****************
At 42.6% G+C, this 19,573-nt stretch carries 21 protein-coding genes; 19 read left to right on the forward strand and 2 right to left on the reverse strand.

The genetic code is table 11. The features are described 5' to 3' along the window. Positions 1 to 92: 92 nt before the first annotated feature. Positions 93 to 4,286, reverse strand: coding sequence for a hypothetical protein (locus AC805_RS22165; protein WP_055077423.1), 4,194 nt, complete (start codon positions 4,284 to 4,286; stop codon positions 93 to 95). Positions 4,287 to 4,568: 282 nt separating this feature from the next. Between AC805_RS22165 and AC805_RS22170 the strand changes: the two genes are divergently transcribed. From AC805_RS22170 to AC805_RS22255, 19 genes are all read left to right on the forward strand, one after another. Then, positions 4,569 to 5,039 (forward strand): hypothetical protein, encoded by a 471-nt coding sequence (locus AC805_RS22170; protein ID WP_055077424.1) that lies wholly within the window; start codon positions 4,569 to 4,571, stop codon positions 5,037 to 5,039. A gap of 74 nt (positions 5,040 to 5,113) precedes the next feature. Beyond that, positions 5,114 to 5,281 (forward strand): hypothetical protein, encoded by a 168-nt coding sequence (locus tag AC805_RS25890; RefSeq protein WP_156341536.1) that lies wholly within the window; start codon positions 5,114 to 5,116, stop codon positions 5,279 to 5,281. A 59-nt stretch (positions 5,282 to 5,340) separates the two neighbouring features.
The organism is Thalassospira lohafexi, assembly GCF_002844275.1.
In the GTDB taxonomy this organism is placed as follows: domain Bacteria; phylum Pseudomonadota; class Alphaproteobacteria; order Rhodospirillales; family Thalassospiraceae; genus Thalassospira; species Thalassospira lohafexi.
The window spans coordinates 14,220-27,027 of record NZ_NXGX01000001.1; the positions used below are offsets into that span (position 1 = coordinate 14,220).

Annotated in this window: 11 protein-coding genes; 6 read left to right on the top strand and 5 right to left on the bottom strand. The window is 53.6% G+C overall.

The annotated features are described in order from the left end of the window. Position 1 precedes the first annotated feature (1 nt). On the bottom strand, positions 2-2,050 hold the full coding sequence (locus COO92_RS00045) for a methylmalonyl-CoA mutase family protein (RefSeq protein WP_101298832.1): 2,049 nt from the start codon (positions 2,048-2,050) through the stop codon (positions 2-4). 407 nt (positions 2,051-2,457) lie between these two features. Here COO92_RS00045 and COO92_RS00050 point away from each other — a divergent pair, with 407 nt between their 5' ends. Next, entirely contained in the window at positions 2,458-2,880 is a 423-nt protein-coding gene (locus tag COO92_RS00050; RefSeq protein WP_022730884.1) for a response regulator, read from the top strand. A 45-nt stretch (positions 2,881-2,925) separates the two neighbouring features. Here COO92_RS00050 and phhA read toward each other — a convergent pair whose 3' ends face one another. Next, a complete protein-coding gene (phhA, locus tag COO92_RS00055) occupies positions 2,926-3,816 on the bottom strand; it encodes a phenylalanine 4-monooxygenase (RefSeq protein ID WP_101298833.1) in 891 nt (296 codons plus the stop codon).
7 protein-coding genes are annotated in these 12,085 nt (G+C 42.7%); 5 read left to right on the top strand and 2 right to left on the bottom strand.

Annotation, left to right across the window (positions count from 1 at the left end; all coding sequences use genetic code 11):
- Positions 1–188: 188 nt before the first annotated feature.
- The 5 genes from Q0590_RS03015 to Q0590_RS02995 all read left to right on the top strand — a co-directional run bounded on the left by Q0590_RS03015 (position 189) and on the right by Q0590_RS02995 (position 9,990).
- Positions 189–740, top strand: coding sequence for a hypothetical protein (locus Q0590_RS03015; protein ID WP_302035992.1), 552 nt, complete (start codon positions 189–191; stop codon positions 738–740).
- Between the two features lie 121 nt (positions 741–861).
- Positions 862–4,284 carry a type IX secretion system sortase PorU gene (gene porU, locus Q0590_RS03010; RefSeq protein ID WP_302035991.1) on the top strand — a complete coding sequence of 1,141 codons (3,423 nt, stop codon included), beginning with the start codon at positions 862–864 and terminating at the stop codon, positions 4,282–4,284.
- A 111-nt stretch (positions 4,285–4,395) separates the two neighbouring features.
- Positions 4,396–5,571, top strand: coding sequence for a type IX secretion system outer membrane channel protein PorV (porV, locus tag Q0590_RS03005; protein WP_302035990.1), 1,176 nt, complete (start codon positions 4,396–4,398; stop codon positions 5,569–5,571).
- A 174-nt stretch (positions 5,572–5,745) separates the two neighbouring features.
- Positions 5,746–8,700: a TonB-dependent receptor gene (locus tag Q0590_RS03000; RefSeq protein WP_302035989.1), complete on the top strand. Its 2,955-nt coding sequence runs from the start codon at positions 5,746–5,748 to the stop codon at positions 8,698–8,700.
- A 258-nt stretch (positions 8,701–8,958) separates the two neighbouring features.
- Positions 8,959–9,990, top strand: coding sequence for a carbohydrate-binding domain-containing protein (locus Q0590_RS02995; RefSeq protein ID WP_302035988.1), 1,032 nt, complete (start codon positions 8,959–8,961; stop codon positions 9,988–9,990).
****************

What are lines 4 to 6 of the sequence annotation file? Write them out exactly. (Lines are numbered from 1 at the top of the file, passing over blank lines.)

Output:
In the GTDB taxonomy this organism is placed as follows: domain Bacteria; phylum Pseudomonadota; class Alphaproteobacteria; order Rhodospirillales; family Thalassospiraceae; genus Thalassospira; species Thalassospira lohafexi.
The window spans coordinates 14,220-27,027 of record NZ_NXGX01000001.1; the positions used below are offsets into that span (position 1 = coordinate 14,220).

Annotated in this window: 11 protein-coding genes; 6 read left to right on the top strand and 5 right to left on the bottom strand. The window is 53.6% G+C overall.